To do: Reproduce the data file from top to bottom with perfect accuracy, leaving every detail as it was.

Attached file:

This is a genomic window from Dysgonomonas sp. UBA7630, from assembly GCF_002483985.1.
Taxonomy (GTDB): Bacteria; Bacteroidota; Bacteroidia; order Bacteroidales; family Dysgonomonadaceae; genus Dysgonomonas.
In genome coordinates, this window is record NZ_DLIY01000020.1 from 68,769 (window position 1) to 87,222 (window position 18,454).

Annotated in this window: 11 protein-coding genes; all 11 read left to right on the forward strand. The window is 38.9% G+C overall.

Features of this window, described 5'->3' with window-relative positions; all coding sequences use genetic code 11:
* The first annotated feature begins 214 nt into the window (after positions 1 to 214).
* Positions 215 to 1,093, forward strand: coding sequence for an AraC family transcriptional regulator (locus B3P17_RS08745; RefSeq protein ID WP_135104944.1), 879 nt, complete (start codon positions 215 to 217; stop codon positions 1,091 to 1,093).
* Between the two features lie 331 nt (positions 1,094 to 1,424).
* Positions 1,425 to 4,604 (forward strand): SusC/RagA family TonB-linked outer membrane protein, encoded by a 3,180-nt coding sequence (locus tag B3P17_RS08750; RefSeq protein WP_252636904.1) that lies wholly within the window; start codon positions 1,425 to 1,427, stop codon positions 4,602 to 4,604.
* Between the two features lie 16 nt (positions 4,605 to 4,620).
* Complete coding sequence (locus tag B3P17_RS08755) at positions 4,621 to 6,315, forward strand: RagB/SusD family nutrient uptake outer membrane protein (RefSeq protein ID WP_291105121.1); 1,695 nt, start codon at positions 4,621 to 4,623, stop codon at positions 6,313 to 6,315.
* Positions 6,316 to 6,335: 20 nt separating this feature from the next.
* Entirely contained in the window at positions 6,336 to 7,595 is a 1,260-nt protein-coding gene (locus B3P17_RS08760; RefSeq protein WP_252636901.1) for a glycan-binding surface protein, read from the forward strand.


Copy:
This is a genomic window from Dysgonomonas sp. UBA7630, from assembly GCF_002483985.1.
Taxonomy (GTDB): Bacteria; Bacteroidota; Bacteroidia; order Bacteroidales; family Dysgonomonadaceae; genus Dysgonomonas.
In genome coordinates, this window is record NZ_DLIY01000020.1 from 68,769 (window position 1) to 87,222 (window position 18,454).

Annotated in this window: 11 protein-coding genes; all 11 read left to right on the forward strand. The window is 38.9% G+C overall.

Features of this window, described 5'->3' with window-relative positions; all coding sequences use genetic code 11:
* The first annotated feature begins 214 nt into the window (after positions 1 to 214).
* Positions 215 to 1,093, forward strand: coding sequence for an AraC family transcriptional regulator (locus B3P17_RS08745; RefSeq protein ID WP_135104944.1), 879 nt, complete (start codon positions 215 to 217; stop codon positions 1,091 to 1,093).
* Between the two features lie 331 nt (positions 1,094 to 1,424).
* Positions 1,425 to 4,604 (forward strand): SusC/RagA family TonB-linked outer membrane protein, encoded by a 3,180-nt coding sequence (locus tag B3P17_RS08750; RefSeq protein WP_252636904.1) that lies wholly within the window; start codon positions 1,425 to 1,427, stop codon positions 4,602 to 4,604.
* Between the two features lie 16 nt (positions 4,605 to 4,620).
* Complete coding sequence (locus tag B3P17_RS08755) at positions 4,621 to 6,315, forward strand: RagB/SusD family nutrient uptake outer membrane protein (RefSeq protein ID WP_291105121.1); 1,695 nt, start codon at positions 4,621 to 4,623, stop codon at positions 6,313 to 6,315.
* Positions 6,316 to 6,335: 20 nt separating this feature from the next.
* Entirely contained in the window at positions 6,336 to 7,595 is a 1,260-nt protein-coding gene (locus B3P17_RS08760; RefSeq protein WP_252636901.1) for a glycan-binding surface protein, read from the forward strand.